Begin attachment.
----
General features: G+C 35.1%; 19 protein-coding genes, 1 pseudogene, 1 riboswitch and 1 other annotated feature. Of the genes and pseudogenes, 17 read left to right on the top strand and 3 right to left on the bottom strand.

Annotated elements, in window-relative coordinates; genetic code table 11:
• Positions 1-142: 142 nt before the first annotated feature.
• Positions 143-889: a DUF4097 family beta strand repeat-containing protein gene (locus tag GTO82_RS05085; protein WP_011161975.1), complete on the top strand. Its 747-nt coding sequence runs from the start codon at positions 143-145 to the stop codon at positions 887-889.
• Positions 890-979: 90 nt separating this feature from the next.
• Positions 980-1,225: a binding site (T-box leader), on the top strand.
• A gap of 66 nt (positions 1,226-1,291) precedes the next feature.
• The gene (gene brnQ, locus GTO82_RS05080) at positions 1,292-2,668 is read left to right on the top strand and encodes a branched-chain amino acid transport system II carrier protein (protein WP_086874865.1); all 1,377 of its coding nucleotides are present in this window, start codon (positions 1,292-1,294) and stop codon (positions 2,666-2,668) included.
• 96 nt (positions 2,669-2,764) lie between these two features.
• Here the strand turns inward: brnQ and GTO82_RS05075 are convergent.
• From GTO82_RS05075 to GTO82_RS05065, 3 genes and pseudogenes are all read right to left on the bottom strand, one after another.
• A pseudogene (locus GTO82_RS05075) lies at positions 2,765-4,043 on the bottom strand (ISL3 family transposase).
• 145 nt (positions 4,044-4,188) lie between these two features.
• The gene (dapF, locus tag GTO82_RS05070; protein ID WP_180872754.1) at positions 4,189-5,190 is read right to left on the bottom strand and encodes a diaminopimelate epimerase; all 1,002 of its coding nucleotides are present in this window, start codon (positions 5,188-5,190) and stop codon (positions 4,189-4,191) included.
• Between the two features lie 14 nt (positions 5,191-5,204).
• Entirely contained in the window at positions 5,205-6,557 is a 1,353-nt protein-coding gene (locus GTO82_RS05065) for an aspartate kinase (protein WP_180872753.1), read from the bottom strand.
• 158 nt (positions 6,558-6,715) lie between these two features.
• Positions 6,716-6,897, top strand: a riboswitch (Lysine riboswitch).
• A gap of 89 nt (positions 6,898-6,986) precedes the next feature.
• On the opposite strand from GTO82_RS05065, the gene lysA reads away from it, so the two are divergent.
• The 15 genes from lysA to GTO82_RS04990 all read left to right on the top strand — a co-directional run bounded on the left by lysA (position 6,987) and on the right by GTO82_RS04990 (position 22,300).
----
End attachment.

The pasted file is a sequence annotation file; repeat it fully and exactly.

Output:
General features: G+C 35.1%; 19 protein-coding genes, 1 pseudogene, 1 riboswitch and 1 other annotated feature. Of the genes and pseudogenes, 17 read left to right on the top strand and 3 right to left on the bottom strand.

Annotated elements, in window-relative coordinates; genetic code table 11:
• Positions 1-142: 142 nt before the first annotated feature.
• Positions 143-889: a DUF4097 family beta strand repeat-containing protein gene (locus tag GTO82_RS05085; protein WP_011161975.1), complete on the top strand. Its 747-nt coding sequence runs from the start codon at positions 143-145 to the stop codon at positions 887-889.
• Positions 890-979: 90 nt separating this feature from the next.
• Positions 980-1,225: a binding site (T-box leader), on the top strand.
• A gap of 66 nt (positions 1,226-1,291) precedes the next feature.
• The gene (gene brnQ, locus GTO82_RS05080) at positions 1,292-2,668 is read left to right on the top strand and encodes a branched-chain amino acid transport system II carrier protein (protein WP_086874865.1); all 1,377 of its coding nucleotides are present in this window, start codon (positions 1,292-1,294) and stop codon (positions 2,666-2,668) included.
• 96 nt (positions 2,669-2,764) lie between these two features.
• Here the strand turns inward: brnQ and GTO82_RS05075 are convergent.
• From GTO82_RS05075 to GTO82_RS05065, 3 genes and pseudogenes are all read right to left on the bottom strand, one after another.
• A pseudogene (locus GTO82_RS05075) lies at positions 2,765-4,043 on the bottom strand (ISL3 family transposase).
• 145 nt (positions 4,044-4,188) lie between these two features.
• The gene (dapF, locus tag GTO82_RS05070; protein ID WP_180872754.1) at positions 4,189-5,190 is read right to left on the bottom strand and encodes a diaminopimelate epimerase; all 1,002 of its coding nucleotides are present in this window, start codon (positions 5,188-5,190) and stop codon (positions 4,189-4,191) included.
• Between the two features lie 14 nt (positions 5,191-5,204).
• Entirely contained in the window at positions 5,205-6,557 is a 1,353-nt protein-coding gene (locus GTO82_RS05065) for an aspartate kinase (protein WP_180872753.1), read from the bottom strand.
• 158 nt (positions 6,558-6,715) lie between these two features.
• Positions 6,716-6,897, top strand: a riboswitch (Lysine riboswitch).
• A gap of 89 nt (positions 6,898-6,986) precedes the next feature.
• On the opposite strand from GTO82_RS05065, the gene lysA reads away from it, so the two are divergent.
• The 15 genes from lysA to GTO82_RS04990 all read left to right on the top strand — a co-directional run bounded on the left by lysA (position 6,987) and on the right by GTO82_RS04990 (position 22,300).